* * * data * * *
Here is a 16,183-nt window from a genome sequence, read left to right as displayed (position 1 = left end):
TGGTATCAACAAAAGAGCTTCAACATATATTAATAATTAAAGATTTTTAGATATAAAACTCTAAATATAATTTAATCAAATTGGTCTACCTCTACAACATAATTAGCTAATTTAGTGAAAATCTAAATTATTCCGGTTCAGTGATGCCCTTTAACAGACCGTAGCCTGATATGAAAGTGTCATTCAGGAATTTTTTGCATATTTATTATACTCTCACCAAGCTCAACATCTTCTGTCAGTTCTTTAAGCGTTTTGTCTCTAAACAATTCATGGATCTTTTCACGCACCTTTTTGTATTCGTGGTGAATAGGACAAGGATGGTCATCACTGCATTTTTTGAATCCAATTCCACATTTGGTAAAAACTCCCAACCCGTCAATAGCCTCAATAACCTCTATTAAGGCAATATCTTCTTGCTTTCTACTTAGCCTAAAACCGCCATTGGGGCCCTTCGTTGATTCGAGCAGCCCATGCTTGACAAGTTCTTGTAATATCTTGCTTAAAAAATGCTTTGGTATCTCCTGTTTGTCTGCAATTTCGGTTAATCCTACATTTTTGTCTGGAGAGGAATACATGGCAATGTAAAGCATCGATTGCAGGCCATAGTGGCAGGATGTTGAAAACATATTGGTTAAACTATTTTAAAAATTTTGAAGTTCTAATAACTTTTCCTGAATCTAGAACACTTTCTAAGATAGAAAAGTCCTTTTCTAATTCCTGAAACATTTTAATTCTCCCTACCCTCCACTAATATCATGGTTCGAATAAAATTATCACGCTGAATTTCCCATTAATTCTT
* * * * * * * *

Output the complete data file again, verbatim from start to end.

Here is a 16,183-nt window from a genome sequence, read left to right as displayed (position 1 = left end):
TGGTATCAACAAAAGAGCTTCAACATATATTAATAATTAAAGATTTTTAGATATAAAACTCTAAATATAATTTAATCAAATTGGTCTACCTCTACAACATAATTAGCTAATTTAGTGAAAATCTAAATTATTCCGGTTCAGTGATGCCCTTTAACAGACCGTAGCCTGATATGAAAGTGTCATTCAGGAATTTTTTGCATATTTATTATACTCTCACCAAGCTCAACATCTTCTGTCAGTTCTTTAAGCGTTTTGTCTCTAAACAATTCATGGATCTTTTCACGCACCTTTTTGTATTCGTGGTGAATAGGACAAGGATGGTCATCACTGCATTTTTTGAATCCAATTCCACATTTGGTAAAAACTCCCAACCCGTCAATAGCCTCAATAACCTCTATTAAGGCAATATCTTCTTGCTTTCTACTTAGCCTAAAACCGCCATTGGGGCCCTTCGTTGATTCGAGCAGCCCATGCTTGACAAGTTCTTGTAATATCTTGCTTAAAAAATGCTTTGGTATCTCCTGTTTGTCTGCAATTTCGGTTAATCCTACATTTTTGTCTGGAGAGGAATACATGGCAATGTAAAGCATCGATTGCAGGCCATAGTGGCAGGATGTTGAAAACATATTGGTTAAACTATTTTAAAAATTTTGAAGTTCTAATAACTTTTCCTGAATCTAGAACACTTTCTAAGATAGAAAAGTCCTTTTCTAATTCCTGAAACATTTTAATTCTCCCTACCCTCCACTAATATCATGGTTCGAATAAAATTATCACGCTGAATTTCCCATTAATTCTT